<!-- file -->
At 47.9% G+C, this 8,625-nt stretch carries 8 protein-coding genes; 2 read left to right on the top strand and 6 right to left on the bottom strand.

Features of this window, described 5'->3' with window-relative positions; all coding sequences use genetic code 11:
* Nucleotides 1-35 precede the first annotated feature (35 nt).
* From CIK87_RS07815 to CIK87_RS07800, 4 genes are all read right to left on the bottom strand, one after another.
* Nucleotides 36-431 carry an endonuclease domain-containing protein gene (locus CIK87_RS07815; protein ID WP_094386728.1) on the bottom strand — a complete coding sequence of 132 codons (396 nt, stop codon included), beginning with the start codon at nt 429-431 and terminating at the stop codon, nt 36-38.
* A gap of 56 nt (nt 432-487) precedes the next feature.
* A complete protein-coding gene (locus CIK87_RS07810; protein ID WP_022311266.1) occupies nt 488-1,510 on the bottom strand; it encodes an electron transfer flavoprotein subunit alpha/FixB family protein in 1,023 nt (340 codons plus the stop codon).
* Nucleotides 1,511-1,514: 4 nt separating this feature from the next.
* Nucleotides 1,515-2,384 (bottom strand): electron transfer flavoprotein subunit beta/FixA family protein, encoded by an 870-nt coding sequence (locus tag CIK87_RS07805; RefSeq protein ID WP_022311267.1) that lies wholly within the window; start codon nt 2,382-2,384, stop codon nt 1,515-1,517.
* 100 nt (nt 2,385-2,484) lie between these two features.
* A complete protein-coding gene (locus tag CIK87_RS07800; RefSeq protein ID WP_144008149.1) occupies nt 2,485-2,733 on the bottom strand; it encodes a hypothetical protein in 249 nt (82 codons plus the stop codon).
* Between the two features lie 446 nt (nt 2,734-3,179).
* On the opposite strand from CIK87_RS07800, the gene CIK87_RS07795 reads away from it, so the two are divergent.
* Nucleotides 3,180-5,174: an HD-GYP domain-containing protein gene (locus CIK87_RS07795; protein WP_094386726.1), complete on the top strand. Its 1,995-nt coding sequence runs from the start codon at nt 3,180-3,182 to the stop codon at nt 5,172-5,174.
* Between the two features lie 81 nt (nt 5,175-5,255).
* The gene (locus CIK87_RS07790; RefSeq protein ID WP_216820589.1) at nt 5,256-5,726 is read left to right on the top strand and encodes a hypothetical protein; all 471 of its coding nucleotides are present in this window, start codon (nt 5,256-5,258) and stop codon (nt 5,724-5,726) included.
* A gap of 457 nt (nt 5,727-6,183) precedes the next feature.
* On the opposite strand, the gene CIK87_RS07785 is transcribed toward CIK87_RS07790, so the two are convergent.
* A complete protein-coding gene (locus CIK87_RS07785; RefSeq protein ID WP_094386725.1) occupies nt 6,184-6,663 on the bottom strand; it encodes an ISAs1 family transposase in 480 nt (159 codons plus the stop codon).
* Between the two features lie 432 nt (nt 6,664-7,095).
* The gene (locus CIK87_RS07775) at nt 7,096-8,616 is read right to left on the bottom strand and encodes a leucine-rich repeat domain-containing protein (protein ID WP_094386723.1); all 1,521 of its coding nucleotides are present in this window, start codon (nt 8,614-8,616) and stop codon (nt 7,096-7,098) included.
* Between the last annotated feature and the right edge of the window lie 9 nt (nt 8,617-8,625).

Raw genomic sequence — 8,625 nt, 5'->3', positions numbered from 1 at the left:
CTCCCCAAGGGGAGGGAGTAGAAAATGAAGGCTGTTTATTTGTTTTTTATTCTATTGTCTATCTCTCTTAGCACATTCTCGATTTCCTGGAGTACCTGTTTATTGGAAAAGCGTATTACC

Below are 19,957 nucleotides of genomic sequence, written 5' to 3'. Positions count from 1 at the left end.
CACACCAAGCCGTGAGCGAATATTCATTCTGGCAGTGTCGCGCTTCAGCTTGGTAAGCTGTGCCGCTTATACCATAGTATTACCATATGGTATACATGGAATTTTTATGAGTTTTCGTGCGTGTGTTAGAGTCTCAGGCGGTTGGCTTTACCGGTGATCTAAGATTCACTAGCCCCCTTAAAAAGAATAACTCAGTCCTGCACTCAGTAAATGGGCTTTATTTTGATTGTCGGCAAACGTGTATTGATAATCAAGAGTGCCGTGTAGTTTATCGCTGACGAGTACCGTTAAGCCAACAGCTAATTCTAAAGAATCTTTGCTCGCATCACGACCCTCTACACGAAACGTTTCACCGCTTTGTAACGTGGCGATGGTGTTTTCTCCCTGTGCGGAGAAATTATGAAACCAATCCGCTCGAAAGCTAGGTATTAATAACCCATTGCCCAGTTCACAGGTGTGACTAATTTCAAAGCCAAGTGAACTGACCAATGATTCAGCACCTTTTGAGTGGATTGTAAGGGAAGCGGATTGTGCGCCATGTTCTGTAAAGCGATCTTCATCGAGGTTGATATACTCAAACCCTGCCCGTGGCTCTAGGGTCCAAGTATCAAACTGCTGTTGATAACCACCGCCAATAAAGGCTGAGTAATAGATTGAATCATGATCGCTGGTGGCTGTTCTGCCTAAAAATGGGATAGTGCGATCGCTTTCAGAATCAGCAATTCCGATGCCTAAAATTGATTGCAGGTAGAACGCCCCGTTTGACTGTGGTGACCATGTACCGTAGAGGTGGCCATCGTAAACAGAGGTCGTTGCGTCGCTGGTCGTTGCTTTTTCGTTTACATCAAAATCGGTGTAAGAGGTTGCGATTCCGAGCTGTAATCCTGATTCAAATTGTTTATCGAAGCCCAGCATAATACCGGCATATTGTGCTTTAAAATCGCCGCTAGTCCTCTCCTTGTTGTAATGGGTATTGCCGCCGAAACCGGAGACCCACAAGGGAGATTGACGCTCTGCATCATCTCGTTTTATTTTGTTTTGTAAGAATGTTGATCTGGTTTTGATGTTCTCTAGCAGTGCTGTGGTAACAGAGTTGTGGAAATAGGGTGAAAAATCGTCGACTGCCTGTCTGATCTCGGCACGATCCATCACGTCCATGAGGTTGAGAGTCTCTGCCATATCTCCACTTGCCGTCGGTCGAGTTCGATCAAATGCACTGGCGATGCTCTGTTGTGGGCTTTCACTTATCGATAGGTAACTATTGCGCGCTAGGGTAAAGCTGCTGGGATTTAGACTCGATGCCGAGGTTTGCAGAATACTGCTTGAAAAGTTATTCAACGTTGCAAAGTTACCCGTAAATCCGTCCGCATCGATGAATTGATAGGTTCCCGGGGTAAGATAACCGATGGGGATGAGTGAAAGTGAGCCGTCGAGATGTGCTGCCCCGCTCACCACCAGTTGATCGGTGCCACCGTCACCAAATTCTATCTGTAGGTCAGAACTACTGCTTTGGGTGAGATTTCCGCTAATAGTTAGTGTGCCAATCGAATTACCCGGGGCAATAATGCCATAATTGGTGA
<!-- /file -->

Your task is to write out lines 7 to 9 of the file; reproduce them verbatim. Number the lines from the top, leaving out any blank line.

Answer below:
* A complete protein-coding gene (locus CIK87_RS07810; protein ID WP_022311266.1) occupies nt 488-1,510 on the bottom strand; it encodes an electron transfer flavoprotein subunit alpha/FixB family protein in 1,023 nt (340 codons plus the stop codon).
* Nucleotides 1,511-1,514: 4 nt separating this feature from the next.
* Nucleotides 1,515-2,384 (bottom strand): electron transfer flavoprotein subunit beta/FixA family protein, encoded by an 870-nt coding sequence (locus tag CIK87_RS07805; RefSeq protein ID WP_022311267.1) that lies wholly within the window; start codon nt 2,382-2,384, stop codon nt 1,515-1,517.